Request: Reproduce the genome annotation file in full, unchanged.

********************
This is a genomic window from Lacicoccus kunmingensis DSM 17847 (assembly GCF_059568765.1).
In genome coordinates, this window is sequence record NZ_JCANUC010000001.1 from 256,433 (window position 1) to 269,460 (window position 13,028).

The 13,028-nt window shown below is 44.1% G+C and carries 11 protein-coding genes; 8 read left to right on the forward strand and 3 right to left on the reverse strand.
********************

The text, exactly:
This is a genomic window from Lacicoccus kunmingensis DSM 17847 (assembly GCF_059568765.1).
In genome coordinates, this window is sequence record NZ_JCANUC010000001.1 from 256,433 (window position 1) to 269,460 (window position 13,028).

The 13,028-nt window shown below is 44.1% G+C and carries 11 protein-coding genes; 8 read left to right on the forward strand and 3 right to left on the reverse strand.